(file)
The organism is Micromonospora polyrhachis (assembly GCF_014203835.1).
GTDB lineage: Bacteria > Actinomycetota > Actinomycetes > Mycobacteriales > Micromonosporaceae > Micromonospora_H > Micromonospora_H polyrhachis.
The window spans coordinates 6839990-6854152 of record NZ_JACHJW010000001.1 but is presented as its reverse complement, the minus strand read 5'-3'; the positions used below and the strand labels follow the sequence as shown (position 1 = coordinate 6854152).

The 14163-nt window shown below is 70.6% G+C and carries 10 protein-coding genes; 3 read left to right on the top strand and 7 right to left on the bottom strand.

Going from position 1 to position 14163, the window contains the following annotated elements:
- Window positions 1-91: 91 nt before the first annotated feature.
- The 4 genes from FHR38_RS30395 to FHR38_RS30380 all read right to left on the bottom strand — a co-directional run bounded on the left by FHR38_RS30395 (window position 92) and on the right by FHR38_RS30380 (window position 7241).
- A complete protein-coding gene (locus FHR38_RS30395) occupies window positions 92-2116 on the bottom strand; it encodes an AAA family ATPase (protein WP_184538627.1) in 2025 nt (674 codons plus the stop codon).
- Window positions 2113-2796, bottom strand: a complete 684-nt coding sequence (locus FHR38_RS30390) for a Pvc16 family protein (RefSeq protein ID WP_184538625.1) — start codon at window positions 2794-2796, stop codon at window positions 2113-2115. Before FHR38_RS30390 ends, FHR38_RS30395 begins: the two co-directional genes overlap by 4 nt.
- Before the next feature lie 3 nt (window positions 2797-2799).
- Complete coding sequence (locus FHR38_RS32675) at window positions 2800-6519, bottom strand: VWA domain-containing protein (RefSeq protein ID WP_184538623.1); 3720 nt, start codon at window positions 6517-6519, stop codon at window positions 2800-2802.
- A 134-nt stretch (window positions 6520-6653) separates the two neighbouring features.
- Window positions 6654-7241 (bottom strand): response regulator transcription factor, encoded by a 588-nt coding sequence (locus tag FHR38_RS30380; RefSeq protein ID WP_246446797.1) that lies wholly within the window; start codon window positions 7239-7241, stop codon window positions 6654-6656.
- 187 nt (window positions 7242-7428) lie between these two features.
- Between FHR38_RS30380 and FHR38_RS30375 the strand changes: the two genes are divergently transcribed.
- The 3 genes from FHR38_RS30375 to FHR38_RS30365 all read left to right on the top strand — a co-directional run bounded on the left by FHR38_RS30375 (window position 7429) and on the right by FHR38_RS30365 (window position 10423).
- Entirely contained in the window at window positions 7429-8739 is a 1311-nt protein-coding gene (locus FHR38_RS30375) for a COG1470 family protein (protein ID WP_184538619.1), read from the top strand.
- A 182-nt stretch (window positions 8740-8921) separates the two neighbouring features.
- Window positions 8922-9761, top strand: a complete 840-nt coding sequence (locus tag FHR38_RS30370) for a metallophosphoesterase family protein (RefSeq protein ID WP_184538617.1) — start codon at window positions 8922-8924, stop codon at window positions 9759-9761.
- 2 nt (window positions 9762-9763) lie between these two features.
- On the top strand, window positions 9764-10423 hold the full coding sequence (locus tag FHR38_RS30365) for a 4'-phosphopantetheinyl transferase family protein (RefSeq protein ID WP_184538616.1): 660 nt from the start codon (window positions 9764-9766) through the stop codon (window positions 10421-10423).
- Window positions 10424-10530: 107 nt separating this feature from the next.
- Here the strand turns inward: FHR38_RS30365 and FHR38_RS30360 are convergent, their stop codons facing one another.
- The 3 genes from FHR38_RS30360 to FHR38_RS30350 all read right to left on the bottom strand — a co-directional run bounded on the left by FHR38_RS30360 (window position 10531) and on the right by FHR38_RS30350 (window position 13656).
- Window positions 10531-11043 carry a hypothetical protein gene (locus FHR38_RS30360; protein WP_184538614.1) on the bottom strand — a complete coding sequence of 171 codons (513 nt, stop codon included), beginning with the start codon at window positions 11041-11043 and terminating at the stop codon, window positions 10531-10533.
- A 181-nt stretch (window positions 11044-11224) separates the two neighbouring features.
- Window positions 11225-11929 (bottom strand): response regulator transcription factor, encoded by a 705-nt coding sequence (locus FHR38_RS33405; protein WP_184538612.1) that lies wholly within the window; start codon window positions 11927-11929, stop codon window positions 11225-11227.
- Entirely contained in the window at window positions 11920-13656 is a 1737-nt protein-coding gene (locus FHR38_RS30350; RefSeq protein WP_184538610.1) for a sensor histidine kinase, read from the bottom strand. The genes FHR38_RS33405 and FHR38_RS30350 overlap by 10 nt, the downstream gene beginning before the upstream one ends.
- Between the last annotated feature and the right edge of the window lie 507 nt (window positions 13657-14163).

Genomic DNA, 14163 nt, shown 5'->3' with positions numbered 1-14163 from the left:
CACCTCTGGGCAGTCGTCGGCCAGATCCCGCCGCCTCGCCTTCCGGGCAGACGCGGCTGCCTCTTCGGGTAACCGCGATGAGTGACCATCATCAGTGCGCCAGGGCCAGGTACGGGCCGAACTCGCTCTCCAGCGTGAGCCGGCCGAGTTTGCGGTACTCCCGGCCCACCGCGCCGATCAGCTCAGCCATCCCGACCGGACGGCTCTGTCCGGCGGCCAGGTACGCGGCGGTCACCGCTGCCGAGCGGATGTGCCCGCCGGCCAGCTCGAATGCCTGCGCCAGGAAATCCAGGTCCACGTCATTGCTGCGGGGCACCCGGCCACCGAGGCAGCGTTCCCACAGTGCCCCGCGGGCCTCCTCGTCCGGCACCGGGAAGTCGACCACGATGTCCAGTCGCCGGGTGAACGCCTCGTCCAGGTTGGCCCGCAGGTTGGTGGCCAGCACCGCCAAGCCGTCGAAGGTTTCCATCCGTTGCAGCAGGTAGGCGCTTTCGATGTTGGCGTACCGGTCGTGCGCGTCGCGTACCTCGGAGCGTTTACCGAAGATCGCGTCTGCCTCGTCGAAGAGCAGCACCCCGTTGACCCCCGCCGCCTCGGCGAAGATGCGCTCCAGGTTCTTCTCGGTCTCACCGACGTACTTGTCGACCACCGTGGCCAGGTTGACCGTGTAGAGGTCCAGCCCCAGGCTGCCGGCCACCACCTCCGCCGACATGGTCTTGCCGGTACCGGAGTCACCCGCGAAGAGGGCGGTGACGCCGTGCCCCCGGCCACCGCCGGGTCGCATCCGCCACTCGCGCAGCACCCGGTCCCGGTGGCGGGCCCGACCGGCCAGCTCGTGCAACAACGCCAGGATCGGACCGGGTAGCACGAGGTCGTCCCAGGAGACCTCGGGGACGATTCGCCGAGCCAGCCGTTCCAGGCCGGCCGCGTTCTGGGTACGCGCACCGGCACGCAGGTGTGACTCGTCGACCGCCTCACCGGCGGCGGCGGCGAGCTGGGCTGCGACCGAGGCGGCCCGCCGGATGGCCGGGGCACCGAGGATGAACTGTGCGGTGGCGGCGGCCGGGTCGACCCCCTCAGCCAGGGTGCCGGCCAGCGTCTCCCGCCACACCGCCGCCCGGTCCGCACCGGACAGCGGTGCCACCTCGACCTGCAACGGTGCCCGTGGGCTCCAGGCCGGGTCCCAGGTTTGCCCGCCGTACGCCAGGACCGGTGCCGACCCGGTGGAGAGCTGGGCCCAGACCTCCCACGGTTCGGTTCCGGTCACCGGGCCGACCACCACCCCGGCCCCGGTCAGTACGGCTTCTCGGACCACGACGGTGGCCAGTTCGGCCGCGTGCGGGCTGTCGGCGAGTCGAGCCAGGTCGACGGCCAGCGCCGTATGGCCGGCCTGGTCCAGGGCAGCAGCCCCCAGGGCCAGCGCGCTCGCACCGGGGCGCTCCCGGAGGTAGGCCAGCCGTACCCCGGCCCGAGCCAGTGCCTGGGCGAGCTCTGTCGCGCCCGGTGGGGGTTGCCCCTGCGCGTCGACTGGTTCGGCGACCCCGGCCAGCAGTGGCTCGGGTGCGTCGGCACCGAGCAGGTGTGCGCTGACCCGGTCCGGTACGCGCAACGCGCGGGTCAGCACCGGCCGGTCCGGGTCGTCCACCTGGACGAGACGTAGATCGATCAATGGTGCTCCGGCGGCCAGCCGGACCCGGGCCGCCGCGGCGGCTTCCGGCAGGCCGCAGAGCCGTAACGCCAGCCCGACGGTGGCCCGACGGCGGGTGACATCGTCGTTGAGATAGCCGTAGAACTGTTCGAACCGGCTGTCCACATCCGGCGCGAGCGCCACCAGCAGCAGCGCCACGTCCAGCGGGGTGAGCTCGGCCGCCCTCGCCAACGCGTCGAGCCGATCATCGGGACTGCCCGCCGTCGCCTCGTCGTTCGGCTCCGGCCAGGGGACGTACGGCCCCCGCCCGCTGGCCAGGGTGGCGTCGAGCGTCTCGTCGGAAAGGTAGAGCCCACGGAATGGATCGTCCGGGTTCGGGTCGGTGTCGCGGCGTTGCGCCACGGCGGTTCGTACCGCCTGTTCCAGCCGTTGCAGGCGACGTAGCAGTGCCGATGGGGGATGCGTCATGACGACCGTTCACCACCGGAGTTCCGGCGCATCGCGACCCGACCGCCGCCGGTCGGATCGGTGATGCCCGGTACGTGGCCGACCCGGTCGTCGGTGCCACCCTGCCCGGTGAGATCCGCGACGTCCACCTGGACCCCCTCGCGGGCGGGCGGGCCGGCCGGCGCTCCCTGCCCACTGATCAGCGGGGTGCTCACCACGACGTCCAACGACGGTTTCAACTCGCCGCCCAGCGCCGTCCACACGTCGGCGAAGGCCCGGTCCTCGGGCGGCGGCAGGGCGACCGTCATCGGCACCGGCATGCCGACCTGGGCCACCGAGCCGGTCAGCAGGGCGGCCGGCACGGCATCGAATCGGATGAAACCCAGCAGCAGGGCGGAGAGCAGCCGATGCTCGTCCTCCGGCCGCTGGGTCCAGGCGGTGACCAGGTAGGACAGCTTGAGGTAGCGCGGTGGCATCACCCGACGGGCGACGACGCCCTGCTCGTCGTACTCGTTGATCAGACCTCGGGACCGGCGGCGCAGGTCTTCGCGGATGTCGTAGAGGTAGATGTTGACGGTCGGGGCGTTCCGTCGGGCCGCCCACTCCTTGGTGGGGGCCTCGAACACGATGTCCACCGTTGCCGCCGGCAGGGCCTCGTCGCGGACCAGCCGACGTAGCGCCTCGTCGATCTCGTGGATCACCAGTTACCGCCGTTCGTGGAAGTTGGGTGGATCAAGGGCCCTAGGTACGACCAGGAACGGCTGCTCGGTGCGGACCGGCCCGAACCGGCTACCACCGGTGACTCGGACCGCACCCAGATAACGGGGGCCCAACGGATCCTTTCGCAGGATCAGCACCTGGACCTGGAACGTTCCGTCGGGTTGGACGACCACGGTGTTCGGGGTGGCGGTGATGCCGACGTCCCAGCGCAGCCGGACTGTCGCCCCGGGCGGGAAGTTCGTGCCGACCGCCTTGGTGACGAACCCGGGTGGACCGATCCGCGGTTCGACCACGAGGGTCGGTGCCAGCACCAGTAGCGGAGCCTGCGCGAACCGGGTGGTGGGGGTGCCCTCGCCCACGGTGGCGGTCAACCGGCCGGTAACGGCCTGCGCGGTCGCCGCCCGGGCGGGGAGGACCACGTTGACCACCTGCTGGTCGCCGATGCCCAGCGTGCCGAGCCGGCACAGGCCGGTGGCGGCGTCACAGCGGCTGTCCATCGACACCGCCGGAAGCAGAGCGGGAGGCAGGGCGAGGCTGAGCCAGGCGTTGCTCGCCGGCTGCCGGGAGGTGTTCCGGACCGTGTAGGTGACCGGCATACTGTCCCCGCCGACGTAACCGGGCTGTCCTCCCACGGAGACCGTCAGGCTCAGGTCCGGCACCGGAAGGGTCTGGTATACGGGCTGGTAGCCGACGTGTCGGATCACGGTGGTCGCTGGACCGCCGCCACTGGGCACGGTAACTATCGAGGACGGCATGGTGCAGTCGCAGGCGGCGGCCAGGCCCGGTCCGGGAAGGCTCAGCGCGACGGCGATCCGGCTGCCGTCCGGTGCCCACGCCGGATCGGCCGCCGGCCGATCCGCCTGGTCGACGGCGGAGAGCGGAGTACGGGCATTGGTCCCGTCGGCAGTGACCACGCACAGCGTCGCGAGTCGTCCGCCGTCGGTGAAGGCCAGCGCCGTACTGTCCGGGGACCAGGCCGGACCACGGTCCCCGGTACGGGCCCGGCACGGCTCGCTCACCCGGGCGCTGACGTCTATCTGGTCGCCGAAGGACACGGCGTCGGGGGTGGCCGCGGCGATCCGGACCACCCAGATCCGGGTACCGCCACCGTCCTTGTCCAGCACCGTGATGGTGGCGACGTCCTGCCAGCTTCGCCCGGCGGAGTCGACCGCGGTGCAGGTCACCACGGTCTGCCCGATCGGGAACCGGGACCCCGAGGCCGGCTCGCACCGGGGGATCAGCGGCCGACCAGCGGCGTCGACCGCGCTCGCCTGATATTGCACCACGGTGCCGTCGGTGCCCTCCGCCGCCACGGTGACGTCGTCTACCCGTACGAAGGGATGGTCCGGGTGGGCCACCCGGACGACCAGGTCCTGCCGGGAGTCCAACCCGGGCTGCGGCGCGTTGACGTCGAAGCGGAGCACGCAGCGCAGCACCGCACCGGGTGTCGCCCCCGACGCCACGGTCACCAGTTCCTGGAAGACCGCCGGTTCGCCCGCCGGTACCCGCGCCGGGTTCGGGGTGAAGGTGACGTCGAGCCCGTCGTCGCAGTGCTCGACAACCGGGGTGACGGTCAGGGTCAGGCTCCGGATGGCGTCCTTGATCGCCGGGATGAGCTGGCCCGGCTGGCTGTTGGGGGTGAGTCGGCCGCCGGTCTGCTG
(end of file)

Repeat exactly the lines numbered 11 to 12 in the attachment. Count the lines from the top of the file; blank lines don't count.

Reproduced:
- Complete coding sequence (locus FHR38_RS32675) at window positions 2800-6519, bottom strand: VWA domain-containing protein (RefSeq protein ID WP_184538623.1); 3720 nt, start codon at window positions 6517-6519, stop codon at window positions 2800-2802.
- A 134-nt stretch (window positions 6520-6653) separates the two neighbouring features.